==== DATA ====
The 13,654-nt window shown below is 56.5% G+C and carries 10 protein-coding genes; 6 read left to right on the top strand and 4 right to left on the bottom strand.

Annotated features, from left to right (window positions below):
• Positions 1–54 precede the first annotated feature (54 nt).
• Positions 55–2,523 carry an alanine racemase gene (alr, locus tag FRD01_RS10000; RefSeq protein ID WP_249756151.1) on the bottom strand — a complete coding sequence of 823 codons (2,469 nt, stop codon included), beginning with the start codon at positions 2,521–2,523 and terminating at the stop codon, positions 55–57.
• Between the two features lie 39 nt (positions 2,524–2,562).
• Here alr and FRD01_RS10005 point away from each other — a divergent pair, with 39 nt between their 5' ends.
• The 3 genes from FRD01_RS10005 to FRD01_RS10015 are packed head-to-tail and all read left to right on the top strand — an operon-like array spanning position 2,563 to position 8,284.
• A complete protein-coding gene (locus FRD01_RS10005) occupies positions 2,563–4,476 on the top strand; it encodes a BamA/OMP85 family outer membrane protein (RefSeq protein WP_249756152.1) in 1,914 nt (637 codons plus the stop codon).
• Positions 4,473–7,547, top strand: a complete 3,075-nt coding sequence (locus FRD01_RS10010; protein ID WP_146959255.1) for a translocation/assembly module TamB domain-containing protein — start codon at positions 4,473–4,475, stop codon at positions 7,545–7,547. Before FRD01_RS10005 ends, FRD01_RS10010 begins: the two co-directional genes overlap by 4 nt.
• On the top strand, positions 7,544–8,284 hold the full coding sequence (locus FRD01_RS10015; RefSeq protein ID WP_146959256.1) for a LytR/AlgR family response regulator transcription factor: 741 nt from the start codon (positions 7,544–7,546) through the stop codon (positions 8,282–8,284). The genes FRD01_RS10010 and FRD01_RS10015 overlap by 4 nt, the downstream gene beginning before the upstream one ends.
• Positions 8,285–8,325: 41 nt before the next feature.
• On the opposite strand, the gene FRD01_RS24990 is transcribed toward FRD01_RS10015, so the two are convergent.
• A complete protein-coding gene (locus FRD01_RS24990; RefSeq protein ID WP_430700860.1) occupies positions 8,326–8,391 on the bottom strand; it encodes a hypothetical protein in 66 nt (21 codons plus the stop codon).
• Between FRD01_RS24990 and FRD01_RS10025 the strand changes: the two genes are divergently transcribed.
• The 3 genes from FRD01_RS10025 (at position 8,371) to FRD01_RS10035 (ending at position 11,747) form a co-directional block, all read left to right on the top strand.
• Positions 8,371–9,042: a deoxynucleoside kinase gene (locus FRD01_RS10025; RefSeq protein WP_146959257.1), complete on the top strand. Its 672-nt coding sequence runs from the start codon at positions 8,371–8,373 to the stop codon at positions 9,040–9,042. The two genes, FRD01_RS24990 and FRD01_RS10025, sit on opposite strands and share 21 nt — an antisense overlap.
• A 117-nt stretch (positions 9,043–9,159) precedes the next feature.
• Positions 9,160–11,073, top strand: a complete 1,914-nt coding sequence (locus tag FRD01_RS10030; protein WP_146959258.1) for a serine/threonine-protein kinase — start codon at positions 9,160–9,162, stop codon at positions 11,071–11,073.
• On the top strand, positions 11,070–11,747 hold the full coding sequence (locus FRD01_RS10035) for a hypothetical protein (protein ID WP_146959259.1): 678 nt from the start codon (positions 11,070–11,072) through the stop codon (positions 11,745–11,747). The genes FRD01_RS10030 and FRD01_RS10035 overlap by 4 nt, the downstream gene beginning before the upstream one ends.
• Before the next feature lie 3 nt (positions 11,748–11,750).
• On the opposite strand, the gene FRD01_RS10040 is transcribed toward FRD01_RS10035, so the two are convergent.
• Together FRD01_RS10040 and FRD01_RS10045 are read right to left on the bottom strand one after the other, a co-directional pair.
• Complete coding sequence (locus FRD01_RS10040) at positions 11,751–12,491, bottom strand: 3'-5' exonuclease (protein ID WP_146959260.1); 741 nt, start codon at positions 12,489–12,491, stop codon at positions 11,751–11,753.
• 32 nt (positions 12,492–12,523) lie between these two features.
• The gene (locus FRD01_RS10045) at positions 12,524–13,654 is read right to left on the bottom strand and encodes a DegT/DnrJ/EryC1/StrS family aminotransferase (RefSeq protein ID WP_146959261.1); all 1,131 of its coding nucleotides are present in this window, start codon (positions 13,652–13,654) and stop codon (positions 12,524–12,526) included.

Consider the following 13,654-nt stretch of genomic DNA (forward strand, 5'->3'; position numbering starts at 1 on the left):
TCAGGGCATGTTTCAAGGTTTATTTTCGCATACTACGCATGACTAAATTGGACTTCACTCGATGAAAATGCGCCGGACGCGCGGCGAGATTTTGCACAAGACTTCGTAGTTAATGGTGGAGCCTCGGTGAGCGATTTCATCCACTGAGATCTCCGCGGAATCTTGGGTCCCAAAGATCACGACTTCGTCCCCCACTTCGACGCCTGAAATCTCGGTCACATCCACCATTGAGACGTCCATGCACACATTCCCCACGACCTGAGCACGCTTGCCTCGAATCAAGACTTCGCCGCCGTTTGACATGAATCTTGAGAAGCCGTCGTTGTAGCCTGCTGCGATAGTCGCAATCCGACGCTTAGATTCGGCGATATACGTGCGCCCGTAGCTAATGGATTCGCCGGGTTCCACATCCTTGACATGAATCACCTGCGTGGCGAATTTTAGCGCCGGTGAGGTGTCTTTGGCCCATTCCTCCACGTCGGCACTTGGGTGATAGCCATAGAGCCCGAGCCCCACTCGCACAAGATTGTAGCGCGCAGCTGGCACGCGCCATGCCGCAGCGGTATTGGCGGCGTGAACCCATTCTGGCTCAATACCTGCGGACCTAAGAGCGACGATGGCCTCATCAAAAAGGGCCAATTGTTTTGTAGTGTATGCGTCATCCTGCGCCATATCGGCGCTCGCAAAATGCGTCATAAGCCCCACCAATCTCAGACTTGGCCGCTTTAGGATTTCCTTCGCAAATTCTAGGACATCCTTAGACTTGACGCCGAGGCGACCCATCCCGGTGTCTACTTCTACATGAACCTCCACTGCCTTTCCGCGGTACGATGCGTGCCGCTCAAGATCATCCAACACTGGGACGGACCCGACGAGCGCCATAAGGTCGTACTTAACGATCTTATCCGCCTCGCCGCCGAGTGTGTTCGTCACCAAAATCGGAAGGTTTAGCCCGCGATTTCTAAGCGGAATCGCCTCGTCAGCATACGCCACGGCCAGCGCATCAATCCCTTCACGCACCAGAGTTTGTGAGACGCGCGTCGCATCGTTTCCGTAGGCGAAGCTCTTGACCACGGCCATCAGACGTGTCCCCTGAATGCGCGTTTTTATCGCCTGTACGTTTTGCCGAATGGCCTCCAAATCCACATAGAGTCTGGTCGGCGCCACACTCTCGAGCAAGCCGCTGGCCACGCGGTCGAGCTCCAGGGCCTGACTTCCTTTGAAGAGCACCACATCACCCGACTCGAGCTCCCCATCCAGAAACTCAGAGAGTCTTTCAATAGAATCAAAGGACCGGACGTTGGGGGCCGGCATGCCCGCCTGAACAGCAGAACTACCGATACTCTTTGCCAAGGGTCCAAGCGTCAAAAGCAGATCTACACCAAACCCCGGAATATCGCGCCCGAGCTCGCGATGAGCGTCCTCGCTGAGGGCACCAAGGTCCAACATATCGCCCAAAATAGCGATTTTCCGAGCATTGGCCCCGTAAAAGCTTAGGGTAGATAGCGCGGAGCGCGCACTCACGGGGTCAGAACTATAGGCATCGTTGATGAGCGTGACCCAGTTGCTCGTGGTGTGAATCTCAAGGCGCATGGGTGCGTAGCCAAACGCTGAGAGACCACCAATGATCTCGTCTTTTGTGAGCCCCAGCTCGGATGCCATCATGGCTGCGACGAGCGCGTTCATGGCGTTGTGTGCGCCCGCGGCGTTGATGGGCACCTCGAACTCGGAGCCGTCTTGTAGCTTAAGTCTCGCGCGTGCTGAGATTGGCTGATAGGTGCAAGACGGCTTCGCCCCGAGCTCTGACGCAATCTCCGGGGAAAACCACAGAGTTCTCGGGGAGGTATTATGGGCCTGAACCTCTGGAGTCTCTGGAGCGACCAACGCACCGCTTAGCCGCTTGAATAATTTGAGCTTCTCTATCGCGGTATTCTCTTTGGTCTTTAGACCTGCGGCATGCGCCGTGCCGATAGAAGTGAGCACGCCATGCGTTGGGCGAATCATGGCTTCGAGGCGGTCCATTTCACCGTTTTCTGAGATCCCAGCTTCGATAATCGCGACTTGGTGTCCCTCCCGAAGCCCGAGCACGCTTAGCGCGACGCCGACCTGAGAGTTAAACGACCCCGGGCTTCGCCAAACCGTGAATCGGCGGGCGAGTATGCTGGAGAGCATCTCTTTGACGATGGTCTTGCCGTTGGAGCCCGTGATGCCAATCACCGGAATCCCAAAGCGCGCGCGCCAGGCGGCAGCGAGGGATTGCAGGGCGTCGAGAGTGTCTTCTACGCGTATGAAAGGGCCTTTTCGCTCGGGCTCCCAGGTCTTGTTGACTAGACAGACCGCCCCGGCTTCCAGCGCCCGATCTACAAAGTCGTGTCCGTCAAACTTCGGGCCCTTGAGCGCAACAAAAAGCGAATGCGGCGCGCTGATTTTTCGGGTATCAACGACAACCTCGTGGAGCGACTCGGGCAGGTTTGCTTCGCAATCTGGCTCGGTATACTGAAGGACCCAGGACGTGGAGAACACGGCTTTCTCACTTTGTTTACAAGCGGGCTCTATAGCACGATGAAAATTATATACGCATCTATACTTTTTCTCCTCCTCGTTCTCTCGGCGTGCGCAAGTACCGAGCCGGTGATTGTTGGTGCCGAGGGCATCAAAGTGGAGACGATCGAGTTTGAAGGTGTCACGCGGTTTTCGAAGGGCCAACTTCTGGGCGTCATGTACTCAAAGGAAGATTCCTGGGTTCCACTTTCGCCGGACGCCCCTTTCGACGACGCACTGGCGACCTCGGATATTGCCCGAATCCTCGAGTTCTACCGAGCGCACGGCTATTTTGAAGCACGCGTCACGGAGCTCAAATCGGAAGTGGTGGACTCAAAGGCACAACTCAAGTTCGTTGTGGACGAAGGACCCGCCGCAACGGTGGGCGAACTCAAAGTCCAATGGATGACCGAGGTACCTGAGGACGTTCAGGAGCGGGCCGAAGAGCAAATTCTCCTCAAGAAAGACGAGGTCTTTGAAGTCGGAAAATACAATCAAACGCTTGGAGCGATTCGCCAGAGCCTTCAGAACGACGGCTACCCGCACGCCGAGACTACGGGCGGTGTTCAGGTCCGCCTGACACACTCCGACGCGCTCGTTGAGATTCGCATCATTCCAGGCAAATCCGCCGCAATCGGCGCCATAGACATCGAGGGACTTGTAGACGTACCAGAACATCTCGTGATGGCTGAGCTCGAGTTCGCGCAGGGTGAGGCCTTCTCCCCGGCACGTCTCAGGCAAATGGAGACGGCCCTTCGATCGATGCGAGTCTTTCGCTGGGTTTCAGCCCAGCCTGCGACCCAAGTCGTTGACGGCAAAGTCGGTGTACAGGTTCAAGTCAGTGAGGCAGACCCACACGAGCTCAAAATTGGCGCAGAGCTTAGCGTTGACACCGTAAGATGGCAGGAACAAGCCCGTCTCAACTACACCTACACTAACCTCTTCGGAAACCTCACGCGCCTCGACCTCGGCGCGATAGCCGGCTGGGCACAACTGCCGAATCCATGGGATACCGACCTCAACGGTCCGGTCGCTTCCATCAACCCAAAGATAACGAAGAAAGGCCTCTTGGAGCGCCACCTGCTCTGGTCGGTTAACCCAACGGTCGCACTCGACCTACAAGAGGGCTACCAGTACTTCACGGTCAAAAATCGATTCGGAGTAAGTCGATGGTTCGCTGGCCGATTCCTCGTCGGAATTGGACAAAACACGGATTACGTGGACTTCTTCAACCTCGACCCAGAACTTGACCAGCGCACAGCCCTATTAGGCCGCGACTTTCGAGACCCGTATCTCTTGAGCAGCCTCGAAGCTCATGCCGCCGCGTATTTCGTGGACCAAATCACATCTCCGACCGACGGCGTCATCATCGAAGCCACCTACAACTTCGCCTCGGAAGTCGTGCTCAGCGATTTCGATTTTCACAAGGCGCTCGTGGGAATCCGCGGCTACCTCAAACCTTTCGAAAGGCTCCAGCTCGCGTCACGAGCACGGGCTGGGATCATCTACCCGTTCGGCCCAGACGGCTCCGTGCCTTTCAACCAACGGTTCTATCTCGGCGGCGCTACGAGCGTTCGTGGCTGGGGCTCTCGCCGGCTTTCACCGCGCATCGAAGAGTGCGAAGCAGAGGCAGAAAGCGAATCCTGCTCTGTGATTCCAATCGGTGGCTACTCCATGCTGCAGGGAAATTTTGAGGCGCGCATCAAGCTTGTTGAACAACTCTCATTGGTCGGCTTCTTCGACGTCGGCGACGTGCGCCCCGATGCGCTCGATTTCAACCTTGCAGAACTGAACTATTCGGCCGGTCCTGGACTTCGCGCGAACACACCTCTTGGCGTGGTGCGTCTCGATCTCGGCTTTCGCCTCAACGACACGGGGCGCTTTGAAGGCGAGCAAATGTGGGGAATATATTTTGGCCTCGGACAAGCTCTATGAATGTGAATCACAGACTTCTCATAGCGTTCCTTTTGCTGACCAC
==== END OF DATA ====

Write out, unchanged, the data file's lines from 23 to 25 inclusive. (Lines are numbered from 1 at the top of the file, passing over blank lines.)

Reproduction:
• Complete coding sequence (locus FRD01_RS10040) at positions 11,751–12,491, bottom strand: 3'-5' exonuclease (protein ID WP_146959260.1); 741 nt, start codon at positions 12,489–12,491, stop codon at positions 11,751–11,753.
• 32 nt (positions 12,492–12,523) lie between these two features.
• The gene (locus FRD01_RS10045) at positions 12,524–13,654 is read right to left on the bottom strand and encodes a DegT/DnrJ/EryC1/StrS family aminotransferase (RefSeq protein ID WP_146959261.1); all 1,131 of its coding nucleotides are present in this window, start codon (positions 13,652–13,654) and stop codon (positions 12,524–12,526) included.